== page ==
Understanding Learning Disabilities
A learning disability means having one or more related problems that affect specific areas of learning and behavior. Some people may have many overlapping learning disabilities; others may have a single, isolated learning disability that has little impact on other aspects of their lives.
Learning disabilities may affect many areas of a person's life: school, work, family life and even friendships. A child with a learning disability may have difficulty with written or spoken language such as reading, writing, spelling and math; with skills such as speaking clearly, putting thoughts down on paper or remembering; and with such abilities as coordination, paying attention and sitting still.
- Each child with a learning disability is different; all people learn and remember in different ways.
- Learning disabilities are more common in boys than girls.
- Having a learning disability is not the same as having mental retardation; most children with learning disabilities have average or above-average IQs.
- Learning disabilities are not the result of emotional disturbance. However, emotional problems can be the result of frustrations that arise from learning disabilities.
- The earlier a learning disability is detected, the greater the chance for improvement.
Diagnosing a Learning Disability
A child suspected of having a learning disability will need:
- Thorough physical, visual and hearing examinations.
- Diagnostic testing by specialists in psychometrics, educational testing and learning styles.
Indications of Learning Disabilities
- Inability to perform well at school.
- Restlessness, constant activity.
- Sluggishness, lazy behavior
- Inflexibility, inability to change from one activity to another.
- Short attention span.
- Poor printing, writing and spelling.
- Physical awkwardness.
- Extreme slowness in learning to talk, confused speech.
- Difficulty sleeping.
- Expression of worry, anger or frustration at inability to deal with school problems and get along with other children; poor social skills.
- Poor organization and time management skills.
- Slow to start and complete tasks.
- Difficulty controlling behavior.
- Difficulty following oral or written instructions.
- Inability to remember what has been taught on a day-to-day basis.
Causes of Learning Disabilities
Although the cause of learning disabilities remains unknown, the following are considered possible contributors:
- Abnormalities in fetal brain development resulting from genetic factors or tobacco, alcohol and other drug use by pregnant mothers.
- Complications in pregnancy or delivery.
- Toxins in the child's environment.
- Lag in nervous system development.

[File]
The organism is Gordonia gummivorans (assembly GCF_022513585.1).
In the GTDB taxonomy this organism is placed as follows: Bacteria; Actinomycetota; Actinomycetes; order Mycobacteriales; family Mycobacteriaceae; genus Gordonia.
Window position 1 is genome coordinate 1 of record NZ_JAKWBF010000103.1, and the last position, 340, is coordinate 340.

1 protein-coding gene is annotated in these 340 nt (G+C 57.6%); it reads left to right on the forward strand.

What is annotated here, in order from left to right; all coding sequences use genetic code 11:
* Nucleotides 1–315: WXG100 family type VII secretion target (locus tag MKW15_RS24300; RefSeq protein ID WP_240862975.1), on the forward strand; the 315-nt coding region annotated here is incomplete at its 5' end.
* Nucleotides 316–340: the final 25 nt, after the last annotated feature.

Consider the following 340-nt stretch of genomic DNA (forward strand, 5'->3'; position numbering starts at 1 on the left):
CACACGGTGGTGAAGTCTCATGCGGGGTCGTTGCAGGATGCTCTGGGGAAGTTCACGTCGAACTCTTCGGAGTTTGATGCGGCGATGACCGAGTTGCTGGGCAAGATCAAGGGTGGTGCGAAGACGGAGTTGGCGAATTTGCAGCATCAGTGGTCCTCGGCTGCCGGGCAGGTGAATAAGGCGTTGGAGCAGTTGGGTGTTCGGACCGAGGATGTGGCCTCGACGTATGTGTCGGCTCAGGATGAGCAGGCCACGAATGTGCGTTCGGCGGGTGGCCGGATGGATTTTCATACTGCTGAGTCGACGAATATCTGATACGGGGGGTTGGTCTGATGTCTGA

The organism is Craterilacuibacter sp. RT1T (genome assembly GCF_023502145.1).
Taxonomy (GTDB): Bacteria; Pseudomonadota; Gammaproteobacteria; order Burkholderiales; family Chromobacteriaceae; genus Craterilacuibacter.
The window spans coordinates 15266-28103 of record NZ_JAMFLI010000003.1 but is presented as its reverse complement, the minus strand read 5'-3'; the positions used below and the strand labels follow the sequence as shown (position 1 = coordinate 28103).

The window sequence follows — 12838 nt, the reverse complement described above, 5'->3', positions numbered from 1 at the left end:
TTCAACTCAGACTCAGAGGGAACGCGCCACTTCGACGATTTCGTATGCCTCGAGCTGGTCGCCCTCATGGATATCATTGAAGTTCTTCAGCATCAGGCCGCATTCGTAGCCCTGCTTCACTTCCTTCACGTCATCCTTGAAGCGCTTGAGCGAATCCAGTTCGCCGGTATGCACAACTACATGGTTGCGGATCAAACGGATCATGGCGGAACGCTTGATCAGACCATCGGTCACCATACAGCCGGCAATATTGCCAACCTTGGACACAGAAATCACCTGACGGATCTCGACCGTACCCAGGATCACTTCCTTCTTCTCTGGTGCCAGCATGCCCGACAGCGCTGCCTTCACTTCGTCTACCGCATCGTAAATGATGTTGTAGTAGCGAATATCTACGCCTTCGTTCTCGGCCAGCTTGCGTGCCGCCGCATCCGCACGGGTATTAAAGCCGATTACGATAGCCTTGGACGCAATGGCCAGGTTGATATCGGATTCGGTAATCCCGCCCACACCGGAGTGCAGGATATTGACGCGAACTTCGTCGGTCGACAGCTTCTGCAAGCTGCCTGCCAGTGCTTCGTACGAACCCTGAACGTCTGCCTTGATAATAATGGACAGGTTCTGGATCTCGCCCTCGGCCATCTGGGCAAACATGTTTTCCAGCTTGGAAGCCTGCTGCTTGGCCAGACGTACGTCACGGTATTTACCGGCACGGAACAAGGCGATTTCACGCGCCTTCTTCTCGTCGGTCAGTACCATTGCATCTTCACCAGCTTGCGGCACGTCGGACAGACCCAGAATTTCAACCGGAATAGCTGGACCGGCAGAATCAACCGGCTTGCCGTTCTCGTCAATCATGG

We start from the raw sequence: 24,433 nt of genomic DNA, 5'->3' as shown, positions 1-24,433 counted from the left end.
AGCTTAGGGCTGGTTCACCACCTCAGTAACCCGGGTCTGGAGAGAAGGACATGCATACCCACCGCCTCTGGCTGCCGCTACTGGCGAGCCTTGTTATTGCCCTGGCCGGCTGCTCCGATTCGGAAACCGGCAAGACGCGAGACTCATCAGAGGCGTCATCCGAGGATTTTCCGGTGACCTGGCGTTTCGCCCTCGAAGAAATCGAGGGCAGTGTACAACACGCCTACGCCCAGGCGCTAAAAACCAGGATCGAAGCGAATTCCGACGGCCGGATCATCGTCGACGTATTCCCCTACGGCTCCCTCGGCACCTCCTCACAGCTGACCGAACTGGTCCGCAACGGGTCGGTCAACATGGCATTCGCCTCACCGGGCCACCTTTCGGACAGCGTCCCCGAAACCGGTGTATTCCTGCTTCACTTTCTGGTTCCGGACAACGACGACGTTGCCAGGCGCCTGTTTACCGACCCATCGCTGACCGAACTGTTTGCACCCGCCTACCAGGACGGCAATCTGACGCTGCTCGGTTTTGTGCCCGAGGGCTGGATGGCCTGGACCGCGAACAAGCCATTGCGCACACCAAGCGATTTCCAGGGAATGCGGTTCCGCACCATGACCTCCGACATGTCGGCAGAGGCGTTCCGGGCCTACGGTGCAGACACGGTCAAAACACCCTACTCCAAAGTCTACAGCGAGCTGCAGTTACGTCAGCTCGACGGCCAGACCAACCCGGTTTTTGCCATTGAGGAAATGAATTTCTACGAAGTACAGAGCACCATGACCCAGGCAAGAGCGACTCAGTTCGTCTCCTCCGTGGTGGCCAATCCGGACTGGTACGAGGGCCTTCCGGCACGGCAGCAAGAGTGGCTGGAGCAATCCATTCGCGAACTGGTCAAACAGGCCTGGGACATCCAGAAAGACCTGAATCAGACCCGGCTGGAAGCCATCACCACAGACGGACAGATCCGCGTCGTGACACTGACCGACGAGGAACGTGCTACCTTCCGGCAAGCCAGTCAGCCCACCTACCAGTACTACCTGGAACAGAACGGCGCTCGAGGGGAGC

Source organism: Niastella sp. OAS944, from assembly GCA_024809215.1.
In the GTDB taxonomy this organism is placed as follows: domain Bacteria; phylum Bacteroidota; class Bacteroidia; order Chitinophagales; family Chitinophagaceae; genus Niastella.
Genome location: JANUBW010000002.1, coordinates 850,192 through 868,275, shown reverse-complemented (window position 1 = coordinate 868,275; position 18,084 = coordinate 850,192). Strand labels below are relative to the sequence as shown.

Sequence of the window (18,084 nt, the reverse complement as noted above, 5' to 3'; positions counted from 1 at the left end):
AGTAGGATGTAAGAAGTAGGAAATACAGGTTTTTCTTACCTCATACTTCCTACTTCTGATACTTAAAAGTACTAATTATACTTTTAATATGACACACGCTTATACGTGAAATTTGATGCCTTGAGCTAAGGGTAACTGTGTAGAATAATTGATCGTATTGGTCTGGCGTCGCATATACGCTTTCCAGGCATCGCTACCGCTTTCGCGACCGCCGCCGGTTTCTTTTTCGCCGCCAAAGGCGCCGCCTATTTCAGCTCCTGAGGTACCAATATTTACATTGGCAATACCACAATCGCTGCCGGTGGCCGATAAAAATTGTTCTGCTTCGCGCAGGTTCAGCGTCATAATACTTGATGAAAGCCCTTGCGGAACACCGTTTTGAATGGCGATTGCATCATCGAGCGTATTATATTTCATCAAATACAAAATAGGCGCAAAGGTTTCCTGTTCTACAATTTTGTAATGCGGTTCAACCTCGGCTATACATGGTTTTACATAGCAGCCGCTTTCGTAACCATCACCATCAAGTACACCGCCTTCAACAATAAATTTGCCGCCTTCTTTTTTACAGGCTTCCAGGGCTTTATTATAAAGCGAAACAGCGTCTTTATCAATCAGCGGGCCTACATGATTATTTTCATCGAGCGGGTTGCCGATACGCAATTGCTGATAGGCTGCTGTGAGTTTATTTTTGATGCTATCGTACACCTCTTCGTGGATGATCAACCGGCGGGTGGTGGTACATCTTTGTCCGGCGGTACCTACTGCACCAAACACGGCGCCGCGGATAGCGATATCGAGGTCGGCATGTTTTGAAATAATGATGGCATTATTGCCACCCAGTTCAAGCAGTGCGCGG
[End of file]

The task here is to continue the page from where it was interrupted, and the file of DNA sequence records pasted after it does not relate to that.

- Learning disabilities can be divided into three broad categories: Developmental speech and language disorders
- Problems with speech and language are often among the first indicators of a learning disability.
- Individuals who have difficulty pronouncing sounds, using spoken language to communicate, or understanding what others say may have developmental speech and language disorders. Diagnoses include developmental articulation disorder, expressive language disorder and receptive language disorder.
Academic skills disorders
Students with academic skills disorders are often years behind their classmates in developing reading, writing or arithmetic skills. These disorders are quite common; in fact, reading disabilities affect 2 to 8 percent of elementary school children. Diagnoses include developmental reading disorder (dyslexia), writing disorder and arithmetic disorder.
This category includes certain coordination disorders and motor skills disorders that involve delays in acquiring language, academic or motor skills that affect learning ability, but do not meet the criteria for a specific learning disability.
Some 20 percent of the nearly four million school-aged children with learning disabilities have a type of disorder that leaves them unable to focus their attention. Hyperactivity accompanies attention deficit disorders in a large portion of children, mostly boys. This may cause serious problems at school, and often accompanies academic skills disorders, but according to the National Institute of Mental Health, attention disorders are not considered learning disabilities.
Learning disabilities cannot be cured, but given the right kind of educational experiences, people have a remarkable ability to learn. Since the brain's flexibility to learn new skills is greatest in young children, early detection and intervention are key. With proper remediation and support from caring and informed parents and teachers, a lot can be done to help children with learning disabilities identify the best way for them to learn.